3. Install atomic-release rpm: rpm -Uvh atomic-release*rpm
  4. Install mod_ruid2 rpm package: yum install mod_ruid2

This will result in these files on your OS:

  1. /etc/httpd/conf.d/ruid2.conf
  2. /usr/lib64/httpd/modules/mod_ruid2.so
  3. /usr/share/doc/mod_ruid2-0.9.1/
  4. /usr/share/doc/mod_ruid2-0.9.1/LICENSE
  5. /usr/share/doc/mod_ruid2-0.9.1/README

After you install mod_ruid2-0.9.6-3.el6.art.x86_64 (or current version) run the command `apachectl -t -D DUMP_MODULES`

Look for something like this to result:

Loaded Modules:
  core_module (static)
  mpm_prefork_module (static)
  http_module (static)
  so_module (static)
  auth_basic_module (shared)
  auth_digest_module (shared)
  authn_file_module (shared)
  authn_alias_module (shared)
  authn_anon_module (shared)
  authn_dbm_module (shared)
  authn_default_module (shared)
  authz_host_module (shared)
  authz_user_module (shared)
  authz_owner_module (shared)
  authz_groupfile_module (shared)
  authz_dbm_module (shared)
  authz_default_module (shared)
  ldap_module (shared)
  authnz_ldap_module (shared)
  include_module (shared)
  log_config_module (shared)
  logio_module (shared)
  env_module (shared)
  ext_filter_module (shared)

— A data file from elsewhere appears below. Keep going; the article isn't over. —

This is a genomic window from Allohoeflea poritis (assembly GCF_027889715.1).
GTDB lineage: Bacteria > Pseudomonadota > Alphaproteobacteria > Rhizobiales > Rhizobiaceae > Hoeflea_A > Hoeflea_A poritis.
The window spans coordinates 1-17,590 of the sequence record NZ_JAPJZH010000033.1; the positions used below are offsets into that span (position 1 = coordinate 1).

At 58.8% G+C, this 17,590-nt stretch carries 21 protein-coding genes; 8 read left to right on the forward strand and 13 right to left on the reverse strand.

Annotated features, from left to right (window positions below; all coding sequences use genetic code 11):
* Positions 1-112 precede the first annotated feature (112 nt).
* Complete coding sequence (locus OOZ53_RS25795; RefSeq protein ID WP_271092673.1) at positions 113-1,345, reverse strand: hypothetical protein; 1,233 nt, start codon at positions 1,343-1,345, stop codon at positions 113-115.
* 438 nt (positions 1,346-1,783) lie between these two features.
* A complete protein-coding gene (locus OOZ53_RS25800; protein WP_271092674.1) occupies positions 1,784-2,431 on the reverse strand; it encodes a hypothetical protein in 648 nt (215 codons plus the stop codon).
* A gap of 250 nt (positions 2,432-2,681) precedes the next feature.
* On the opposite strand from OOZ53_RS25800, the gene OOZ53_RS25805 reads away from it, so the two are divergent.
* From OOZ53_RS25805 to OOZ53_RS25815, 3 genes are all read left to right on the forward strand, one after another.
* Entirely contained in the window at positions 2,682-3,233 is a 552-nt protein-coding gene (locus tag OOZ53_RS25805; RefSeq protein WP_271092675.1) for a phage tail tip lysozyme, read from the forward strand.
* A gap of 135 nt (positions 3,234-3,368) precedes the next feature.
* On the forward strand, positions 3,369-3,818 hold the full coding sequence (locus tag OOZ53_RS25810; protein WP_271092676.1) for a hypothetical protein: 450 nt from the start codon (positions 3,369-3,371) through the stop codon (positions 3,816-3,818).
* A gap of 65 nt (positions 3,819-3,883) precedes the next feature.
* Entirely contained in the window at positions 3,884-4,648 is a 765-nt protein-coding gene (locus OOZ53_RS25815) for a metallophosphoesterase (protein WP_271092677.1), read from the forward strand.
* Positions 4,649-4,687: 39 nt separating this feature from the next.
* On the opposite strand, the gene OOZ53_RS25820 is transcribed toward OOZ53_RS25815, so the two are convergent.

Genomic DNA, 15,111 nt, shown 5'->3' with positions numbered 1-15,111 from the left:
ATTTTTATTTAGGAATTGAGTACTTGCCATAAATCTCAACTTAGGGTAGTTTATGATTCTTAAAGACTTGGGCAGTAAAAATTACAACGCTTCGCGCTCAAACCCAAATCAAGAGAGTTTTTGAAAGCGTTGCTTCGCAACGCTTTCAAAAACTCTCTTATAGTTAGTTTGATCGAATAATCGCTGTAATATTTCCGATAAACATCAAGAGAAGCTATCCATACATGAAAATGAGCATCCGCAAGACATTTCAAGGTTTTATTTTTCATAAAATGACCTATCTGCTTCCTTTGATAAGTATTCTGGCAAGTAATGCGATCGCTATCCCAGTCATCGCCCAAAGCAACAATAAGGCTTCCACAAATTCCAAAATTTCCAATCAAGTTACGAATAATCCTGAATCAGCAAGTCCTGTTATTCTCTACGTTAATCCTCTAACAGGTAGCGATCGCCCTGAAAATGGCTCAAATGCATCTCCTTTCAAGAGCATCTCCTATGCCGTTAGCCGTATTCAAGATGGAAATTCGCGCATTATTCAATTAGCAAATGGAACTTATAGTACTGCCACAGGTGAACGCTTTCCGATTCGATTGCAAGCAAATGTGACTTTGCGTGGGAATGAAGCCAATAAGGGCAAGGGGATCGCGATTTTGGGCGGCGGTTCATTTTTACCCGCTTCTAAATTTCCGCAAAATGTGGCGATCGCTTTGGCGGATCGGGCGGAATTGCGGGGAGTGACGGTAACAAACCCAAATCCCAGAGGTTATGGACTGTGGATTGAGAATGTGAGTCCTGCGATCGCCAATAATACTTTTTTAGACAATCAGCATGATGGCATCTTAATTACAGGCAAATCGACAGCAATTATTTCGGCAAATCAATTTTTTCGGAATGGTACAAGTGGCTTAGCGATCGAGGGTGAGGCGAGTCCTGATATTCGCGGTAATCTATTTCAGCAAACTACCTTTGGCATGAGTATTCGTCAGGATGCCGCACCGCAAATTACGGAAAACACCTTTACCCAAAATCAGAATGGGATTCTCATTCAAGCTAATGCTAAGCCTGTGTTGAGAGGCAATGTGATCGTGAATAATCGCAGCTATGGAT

mime_magic_module (shared)
  expires_module (shared)
  deflate_module (shared)
  headers_module (shared)
  usertrack_module (shared)
  setenvif_module (shared)
  mime_module (shared)
  dav_module (shared)
  status_module (shared)
  autoindex_module (shared)
  info_module (shared)
  dav_fs_module (shared)
  vhost_alias_module (shared)
  negotiation_module (shared)
  dir_module (shared)
  actions_module (shared)
  speling_module (shared)
  userdir_module (shared)
  alias_module (shared)
  substitute_module (shared)
  rewrite_module (shared)
  proxy_module (shared)
  proxy_balancer_module (shared)
  proxy_ftp_module (shared)
  proxy_http_module (shared)
  proxy_ajp_module (shared)
  proxy_connect_module (shared)
  cache_module (shared)
  suexec_module (shared)
  disk_cache_module (shared)
  cgi_module (shared)
  version_module (shared)
  fcgid_module (shared)
  perl_module (shared)
  php5_module (shared)
  python_module (shared)
  ruid2_module (shared)
  ssl_module (shared)

If it's there, you're good to go.

Next, make the required additions to the ruid2.conf file.

Note that since Plesk set my master account up using the /var/www/vhosts/mydomain.com/httpdocs path, I added this first:

<Directory /var/www/vhosts/mydomain.com/httpdocs>
  RMode stat
  RUidGid apache apache
  RGroups apache psaserv

Then, it set up additional domain websites using the /var/www/vhosts/mydomain.com/myotherdomain.com path, so I added this for each of those:

<Directory /var/www/vhosts/mydomain.com/myotherdomain.com>
  RMode stat
  RUidGid apache apache
  RGroups apache psaserv
  • Indeed. The previous revision was better, though it could probably still use some cleaning up. Jun 3 '14 at 20:47
  • Since the answer received a negative rating, I believed that I had assumed too much about the user's ultimate goal. With that understanding, the post's detail seemed more a distraction than a help, but it's fine to leave; it's a cut and paste that I published over at LinuxQuestions a couple of years ago. Jun 4 '14 at 17:49